@ The Social, London
Here’s the Skinny, sometimes bad feels good. We’re watching a captivating set rounded off with ‘No Blacks, No Dogs, No Irish’, a track tilting the spotlight in the direction of xenophobic ideologies. So, why is my head carelessly bopping back and forth to the beat? Why isn’t anyone around us cringing? Simple, everyone here understands music is confrontational. Perhaps that’s an over simplification. It takes a bit of finesse to pull this off as seamlessly, and as enjoyably, as we’re witnessing here tonight but that doesn’t mean it’s impossible. Let’s dive deeper into Skinny Pelembe, what he’s saying and how he’s saying it but, before we do, let’s rewind a few days.
As usual we find our inbox which is, more often than we’d like to admit, neglected and overflowing. It’s bursting at the seams with a multitude of great new Artists and Singles looking for exposure, a break, or just a reminder that they exist. Shuffling through the heap, something tugs us towards a new one, ‘Oh, Silly George’ by a yet unheard of (only by us because apparently there’s much critical acclaim regarding) Skinny Pelembe, by day known as Doya Beardmore.
Doya’s new single, and set, has got us by the ear from the get-go but by the third song’s intro, ‘4 Year Curse’, he has my respect. “Can we get the pleasantries out of the way”, as he begins to introduce the band, “cause I’m not into that. Let’s imagine we’re at the end of the gig thinking, that was mega!”. Spoiler, it would be and it was. A refreshingly unapologetic, let’s cut the shit, style that’s a welcome break from the usual beg-pardon of the daily English standard is still as charmingly disarming as it is self-reflexive. What a breath of fresh air.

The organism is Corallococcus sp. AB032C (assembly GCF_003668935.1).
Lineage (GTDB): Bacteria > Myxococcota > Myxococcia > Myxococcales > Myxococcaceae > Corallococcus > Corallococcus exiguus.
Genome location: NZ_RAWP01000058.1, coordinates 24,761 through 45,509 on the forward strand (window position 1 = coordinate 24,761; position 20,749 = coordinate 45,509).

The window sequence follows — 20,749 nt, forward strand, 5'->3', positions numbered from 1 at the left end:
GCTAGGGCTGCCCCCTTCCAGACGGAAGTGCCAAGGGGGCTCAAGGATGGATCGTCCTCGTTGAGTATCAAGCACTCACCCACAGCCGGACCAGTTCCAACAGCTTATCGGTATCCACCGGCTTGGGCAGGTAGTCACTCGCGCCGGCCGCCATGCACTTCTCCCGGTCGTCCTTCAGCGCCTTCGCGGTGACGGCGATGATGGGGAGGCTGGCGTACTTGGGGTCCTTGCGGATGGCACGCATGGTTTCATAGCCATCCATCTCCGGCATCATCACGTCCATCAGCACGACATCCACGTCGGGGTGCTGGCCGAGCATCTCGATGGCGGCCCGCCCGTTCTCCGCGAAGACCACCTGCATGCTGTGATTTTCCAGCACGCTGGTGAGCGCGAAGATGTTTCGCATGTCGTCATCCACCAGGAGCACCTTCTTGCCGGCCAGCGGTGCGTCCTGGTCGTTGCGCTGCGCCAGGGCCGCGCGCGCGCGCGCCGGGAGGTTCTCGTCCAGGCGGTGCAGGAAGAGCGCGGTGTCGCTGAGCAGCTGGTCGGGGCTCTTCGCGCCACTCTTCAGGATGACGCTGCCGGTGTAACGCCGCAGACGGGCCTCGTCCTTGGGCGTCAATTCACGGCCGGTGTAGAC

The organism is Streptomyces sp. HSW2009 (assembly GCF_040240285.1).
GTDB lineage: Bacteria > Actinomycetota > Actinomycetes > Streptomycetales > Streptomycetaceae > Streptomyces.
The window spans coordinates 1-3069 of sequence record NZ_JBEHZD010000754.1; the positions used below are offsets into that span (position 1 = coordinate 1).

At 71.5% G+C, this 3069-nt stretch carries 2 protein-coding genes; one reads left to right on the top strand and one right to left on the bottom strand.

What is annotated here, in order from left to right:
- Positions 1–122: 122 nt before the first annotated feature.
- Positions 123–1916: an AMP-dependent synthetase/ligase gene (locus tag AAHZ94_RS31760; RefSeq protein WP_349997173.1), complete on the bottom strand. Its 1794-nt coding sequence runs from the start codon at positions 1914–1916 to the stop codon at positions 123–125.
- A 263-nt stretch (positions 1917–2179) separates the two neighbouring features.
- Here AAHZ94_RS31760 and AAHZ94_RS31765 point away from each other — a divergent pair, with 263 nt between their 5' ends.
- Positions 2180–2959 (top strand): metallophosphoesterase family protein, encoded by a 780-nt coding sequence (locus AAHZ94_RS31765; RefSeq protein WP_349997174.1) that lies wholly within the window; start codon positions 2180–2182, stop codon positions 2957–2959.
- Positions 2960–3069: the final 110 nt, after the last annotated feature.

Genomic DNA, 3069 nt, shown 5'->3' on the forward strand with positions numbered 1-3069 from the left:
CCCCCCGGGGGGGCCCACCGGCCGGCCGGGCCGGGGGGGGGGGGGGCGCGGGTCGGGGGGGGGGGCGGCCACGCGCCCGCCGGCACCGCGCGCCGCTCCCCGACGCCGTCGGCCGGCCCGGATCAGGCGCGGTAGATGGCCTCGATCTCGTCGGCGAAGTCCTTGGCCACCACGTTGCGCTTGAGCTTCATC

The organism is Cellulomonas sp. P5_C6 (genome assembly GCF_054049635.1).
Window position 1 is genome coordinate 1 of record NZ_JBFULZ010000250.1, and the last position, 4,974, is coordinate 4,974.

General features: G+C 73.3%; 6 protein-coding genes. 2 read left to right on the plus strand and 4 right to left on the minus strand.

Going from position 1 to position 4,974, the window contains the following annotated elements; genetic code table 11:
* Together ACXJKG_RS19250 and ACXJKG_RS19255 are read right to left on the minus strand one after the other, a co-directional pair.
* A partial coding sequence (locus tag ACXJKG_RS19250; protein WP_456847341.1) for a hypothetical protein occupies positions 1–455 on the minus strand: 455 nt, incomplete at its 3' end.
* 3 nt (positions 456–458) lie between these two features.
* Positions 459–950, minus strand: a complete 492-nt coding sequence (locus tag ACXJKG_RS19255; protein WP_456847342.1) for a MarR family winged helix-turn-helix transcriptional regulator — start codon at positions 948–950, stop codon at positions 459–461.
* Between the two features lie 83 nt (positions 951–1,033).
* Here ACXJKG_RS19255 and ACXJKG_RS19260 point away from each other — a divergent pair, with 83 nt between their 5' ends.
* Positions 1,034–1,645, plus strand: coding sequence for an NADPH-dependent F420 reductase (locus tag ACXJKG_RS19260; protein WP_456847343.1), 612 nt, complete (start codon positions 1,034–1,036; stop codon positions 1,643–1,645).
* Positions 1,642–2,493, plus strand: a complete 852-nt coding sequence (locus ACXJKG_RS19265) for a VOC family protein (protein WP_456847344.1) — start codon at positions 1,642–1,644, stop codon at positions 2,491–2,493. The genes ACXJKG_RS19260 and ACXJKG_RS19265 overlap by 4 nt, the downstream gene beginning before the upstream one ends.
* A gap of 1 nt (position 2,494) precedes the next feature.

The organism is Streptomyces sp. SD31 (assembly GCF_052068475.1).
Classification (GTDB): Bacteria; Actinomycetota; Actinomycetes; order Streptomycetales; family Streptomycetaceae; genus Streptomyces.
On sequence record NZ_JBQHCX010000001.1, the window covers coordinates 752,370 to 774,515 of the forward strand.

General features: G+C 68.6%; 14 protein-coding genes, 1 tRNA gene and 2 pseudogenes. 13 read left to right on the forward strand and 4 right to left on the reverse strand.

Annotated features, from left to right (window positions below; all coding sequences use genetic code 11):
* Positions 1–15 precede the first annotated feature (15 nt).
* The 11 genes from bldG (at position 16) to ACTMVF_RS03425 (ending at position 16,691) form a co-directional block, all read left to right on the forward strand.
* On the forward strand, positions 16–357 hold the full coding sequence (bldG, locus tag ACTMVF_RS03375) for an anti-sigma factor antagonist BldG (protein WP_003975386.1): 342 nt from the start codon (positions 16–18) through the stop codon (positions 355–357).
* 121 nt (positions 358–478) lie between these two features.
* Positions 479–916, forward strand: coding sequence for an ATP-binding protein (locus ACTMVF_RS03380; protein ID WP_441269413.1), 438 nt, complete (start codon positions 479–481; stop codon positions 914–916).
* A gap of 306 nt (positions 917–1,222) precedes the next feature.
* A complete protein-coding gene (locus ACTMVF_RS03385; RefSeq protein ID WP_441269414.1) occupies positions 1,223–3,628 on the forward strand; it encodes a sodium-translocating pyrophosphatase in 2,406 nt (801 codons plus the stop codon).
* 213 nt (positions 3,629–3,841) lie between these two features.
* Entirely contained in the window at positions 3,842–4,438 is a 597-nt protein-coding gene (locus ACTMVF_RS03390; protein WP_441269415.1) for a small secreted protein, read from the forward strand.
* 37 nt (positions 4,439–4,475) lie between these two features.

It’s quite difficult for us to pin down what’s going on onstage, not because we’re in our cups, this set has a children of Hamelin vibe to it. The cymbals tickle our eardrums with their loosey-goosey, jazzy vibes, handing over to a Roland/Moog synths for further tenderizing. They relentlessly rattle our skeletons within their fleshy cages. Finally, the Maestro compels us with his elliptical forms of language, frantic genre defiant with elements of hip-hop, psych-rock, rap, and spoken word, wrapped in wavy surfy/cowboy twangy guitar (a-la-Tarantino) tunes right in to our frequencies.
The set was a stand-alone winner, the first of the year (sorry Peel Dream Magazine), but why? Well, for starters there was a sort of restrained madness to it, like Cujo wearing a muzzle. Frothy blind rage only tentatively being restrained behind a thin leather strap, in this case a guitar strap. The same restraint, to be fair, was written all over Doya’s face when his music hit the mark sending woops and howls throughout the audience, keeping the well-deserved smirk on his face from peeling away into a full-blown smile.
Final thoughts? A mind and music with the complexity and elegance of fractals. As unimaginable as it was for my mind to fathom its conception, it's still 100% approachable and docks effortlessly and automatically. Beware, as enjoyable and easy to move to as it is to listen to, a darkness lurks just beneath the tunes that is sorrowful when you pull the music from the lyrics, buried just below the surface like the pistachio filling in a cannoli. How then, do such hard and bitter truths that form the narrative of this work get swallowed up along with moral obligations to our fellow human by an audience, in a word? Craftsmanship. Wavy tunes let the subconscious do the heavy lifting. I’ll leave you with Doya’s final words of the night to his audience. The feeling of the first album is all shiny and fun, but it’s the second album that reminds people that they should still give a fuck.